this year, would focus on monitoring the suite of new global agreements — not
just the New Urban Agenda but also the Sustainable Development Goals and the
Paris climate agreement — against the human rights obligations to which nations
are bound under international law.
The new observatory will coincide with next
year’s planned revamping of the U. N. system of human rights protections. As
such, Schechla believes the time is ripe for a renewed focus on the role of
human rights in global policy. “We are the ones that are going to be monitoring
these constant and standing obligations that were not upheld in the New Urban
Agenda,” he said.
Advocacy in action
Finally, the transition from the
negotiation to the implementation of the New Urban Agenda has prompted some
existential questions, especially for an advocacy group that formed
specifically for the occasion of Habitat III.
For example, the Habitat III
Civil Society Working Group, a collection of stakeholders loosely based in the
New York City-area, met monthly in the run-up to Habitat III in order to report
back from preparatory meetings and even organized an Urban Thinkers Campus.
Post-Quito, they continue to meet, albeit while strategizing about where to
“There needs to be a strong space in the New York
area, particularly because UN-Habitat is in Nairobi,” said Jan Peterson, a
gender activist who brought the group together. But, she added, the group is
“still exploring where we are going” in the wake of the conference, for example
by attempting to localize the New Urban Agenda in New York City, one of the
world’s largest urban areas.
years ago, the General of Assembly of Partners, or GAP, was created by a
handful of civil society individuals and organizations as an umbrella for
lobbying in the Habitat III process. They quickly established themselves as the
de facto voice for stakeholders, earning regular opportunities to address
diplomats at the United Nations and garnering private audiences with key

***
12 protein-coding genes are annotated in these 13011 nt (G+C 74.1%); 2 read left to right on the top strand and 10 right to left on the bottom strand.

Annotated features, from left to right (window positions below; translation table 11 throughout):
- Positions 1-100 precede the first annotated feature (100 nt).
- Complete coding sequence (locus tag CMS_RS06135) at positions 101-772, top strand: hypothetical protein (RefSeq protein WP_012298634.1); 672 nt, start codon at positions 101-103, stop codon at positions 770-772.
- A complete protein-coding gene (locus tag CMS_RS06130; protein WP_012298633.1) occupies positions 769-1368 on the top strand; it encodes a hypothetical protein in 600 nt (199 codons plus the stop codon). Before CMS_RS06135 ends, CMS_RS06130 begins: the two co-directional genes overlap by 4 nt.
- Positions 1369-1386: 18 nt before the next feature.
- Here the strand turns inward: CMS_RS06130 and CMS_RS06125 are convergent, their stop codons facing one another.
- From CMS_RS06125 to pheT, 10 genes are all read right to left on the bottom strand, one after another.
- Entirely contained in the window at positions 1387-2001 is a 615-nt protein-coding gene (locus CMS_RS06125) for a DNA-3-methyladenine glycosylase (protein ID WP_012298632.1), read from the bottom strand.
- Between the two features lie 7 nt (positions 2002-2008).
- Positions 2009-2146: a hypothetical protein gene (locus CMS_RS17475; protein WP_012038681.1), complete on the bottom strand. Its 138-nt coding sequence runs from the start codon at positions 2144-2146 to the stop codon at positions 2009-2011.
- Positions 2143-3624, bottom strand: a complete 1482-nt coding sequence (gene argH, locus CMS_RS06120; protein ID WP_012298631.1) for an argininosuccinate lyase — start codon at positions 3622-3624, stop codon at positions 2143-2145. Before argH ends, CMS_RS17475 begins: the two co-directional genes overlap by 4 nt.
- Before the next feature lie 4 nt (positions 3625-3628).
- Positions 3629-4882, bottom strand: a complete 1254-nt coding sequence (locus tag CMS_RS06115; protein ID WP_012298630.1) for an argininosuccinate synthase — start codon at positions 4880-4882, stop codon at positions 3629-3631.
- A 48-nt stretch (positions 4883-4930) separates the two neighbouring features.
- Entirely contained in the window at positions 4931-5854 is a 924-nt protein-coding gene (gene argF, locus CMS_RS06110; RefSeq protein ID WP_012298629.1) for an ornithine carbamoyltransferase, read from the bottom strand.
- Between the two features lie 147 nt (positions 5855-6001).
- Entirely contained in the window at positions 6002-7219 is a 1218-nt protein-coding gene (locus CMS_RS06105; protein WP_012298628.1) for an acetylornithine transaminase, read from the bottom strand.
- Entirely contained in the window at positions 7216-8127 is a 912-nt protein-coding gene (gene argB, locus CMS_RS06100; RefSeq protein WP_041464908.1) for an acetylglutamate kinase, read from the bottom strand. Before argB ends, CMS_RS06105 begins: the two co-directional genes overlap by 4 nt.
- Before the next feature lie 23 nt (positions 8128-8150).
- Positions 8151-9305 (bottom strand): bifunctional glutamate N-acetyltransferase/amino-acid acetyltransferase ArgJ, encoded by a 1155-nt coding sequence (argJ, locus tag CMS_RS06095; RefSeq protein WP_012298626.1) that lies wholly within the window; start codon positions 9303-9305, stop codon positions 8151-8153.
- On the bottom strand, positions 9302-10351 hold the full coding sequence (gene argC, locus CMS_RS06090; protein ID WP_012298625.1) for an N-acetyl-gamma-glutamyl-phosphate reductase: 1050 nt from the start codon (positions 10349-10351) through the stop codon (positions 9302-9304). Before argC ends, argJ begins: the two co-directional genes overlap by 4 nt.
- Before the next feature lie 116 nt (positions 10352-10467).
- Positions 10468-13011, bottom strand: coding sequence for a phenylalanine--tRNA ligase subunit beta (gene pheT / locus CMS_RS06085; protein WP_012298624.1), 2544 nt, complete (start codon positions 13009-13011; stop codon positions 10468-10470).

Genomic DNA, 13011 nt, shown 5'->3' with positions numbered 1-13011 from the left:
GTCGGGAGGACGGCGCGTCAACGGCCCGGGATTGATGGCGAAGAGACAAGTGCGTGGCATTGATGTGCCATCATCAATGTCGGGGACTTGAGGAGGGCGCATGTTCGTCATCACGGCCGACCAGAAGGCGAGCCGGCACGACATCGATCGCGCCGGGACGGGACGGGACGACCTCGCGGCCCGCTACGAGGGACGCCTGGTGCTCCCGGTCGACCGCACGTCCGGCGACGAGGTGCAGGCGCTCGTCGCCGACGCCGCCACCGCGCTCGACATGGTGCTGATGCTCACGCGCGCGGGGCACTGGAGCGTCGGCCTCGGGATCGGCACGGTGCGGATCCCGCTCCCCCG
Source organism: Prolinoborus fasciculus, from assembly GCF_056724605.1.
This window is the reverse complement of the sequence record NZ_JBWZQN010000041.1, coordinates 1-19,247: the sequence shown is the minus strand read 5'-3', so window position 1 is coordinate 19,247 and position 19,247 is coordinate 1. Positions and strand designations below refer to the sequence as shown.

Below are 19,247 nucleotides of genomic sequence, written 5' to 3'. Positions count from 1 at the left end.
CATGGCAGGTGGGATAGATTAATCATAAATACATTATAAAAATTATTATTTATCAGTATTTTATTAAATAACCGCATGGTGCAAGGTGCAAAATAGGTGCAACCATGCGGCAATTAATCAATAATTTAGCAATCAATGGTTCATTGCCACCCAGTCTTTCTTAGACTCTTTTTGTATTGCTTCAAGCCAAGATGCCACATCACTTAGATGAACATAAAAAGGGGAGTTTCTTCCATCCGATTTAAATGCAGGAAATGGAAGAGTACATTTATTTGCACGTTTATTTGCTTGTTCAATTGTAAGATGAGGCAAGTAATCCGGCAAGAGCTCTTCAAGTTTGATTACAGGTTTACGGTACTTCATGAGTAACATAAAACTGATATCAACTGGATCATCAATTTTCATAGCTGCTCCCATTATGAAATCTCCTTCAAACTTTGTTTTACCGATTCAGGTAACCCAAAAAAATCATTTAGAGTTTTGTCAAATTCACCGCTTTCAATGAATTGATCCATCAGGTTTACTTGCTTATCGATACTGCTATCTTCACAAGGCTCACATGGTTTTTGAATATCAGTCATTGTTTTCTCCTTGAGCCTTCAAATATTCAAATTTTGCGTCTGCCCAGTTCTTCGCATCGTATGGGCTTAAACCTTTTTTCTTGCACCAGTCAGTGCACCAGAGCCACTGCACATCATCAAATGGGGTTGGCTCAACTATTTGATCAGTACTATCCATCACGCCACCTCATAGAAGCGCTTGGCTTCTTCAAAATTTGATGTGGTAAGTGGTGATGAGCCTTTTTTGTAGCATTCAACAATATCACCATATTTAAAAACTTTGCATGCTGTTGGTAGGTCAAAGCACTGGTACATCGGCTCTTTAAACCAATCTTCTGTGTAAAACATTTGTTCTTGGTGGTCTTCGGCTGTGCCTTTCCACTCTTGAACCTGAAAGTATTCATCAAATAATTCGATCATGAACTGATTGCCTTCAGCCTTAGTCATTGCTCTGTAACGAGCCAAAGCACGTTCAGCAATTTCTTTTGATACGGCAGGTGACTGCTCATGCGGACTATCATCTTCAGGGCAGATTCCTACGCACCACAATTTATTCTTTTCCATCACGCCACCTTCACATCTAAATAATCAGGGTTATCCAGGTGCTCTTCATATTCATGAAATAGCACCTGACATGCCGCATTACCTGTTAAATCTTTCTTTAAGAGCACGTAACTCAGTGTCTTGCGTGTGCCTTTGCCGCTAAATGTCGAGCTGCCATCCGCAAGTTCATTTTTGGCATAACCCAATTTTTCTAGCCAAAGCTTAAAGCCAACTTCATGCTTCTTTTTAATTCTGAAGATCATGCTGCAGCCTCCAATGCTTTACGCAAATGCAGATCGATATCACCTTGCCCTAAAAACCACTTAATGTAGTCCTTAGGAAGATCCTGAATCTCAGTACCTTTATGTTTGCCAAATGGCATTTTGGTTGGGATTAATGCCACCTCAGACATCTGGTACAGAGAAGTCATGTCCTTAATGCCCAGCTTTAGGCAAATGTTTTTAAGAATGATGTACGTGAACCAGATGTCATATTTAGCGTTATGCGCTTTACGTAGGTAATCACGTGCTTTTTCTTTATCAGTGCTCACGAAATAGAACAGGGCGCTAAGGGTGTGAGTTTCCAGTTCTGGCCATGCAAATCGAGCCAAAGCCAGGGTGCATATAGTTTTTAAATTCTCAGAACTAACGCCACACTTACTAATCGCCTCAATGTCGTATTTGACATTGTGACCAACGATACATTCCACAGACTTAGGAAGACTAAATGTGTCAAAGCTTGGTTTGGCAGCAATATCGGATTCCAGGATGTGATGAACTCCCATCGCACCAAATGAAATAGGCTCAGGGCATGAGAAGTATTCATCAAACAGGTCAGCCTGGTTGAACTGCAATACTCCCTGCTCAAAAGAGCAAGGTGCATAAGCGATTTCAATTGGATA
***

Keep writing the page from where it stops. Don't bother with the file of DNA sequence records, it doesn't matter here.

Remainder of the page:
negotiators. They were even granted some face time with then-U. N.
Secretary-General Ban Ki-moon during Habitat III itself and were acknowledged
by name in the New Urban Agenda, a signal that the GAP took as a blessing from
member states to continue their advocacy post-Quito.
More than most, however,
the post-Quito era required a pivot to something else entirely for the GAP.
That decision came last month in Nairobi, when the network’s members approved a
new constitution that formally shifts the organization’s purpose to
implementation of the New Urban Agenda.
Whether to accept an offer from
UN-Habitat Executive Director Joan Clos of funding and staffing from within the
agency, however, remains undecided. Such a move would make the GAP somewhat
similar, at least in terms of institutional support, to the World Urban
But one civil society member who has been active in both groups,
World Vision International’s Joyati Das, sees the value in distinct advocacy
bodies. “As a civil society partner we believe we need both community- or
segment-based engagement and thematic- or issue-based engagement,” she told
Citiscope via e-mail.
This new approach also requires new
strategies. “GAP has moved beyond the traditional forms of advocacy (lobbying
for the recognition of partners’ interests in the New Urban Agenda) to a form
that one might call ‘advocacy in action,’” GAP President Eugénie Birch wrote in
an e-mail. “GAP will localize the New Urban Agenda by bringing it to regions,
nations and subnational jurisdictions. In this way, GAP will begin the
important effort of contextualizing the broad aspirations, goals and
commitments of the New Urban Agenda. This is what we mean by ‘advocacy in
To that end, each of the GAP’s 16 constituency groups has begun to
develop a five-year action plan carrying through the 2022 report on the New
Urban Agenda, as outlined in the document’s section on follow-up and review.
(Countries will be expected to report on their progress toward the agenda every
four years, starting in 2018.)
Birch even envisions strategizing as far
ahead as a possible “Quito+10” mid-term review in 2026. The World Urban
Campaign has gone one further, with a road map that takes its advocacy efforts
all the way to a potential Habitat IV in 2036.
But with so much up in the air
as the United Nations continues sorting out which direction that the New Urban
Agenda will take, it’s difficult to plan so far ahead. For now, most eyes are
on February’s World Urban Forum 9 in Kuala Lumpur.
That’s where Do Rosário, the
Mozambican architect, is focused. “I have faith that after World Urban Forum
9,” he said, “everything will come together for us to move forward.”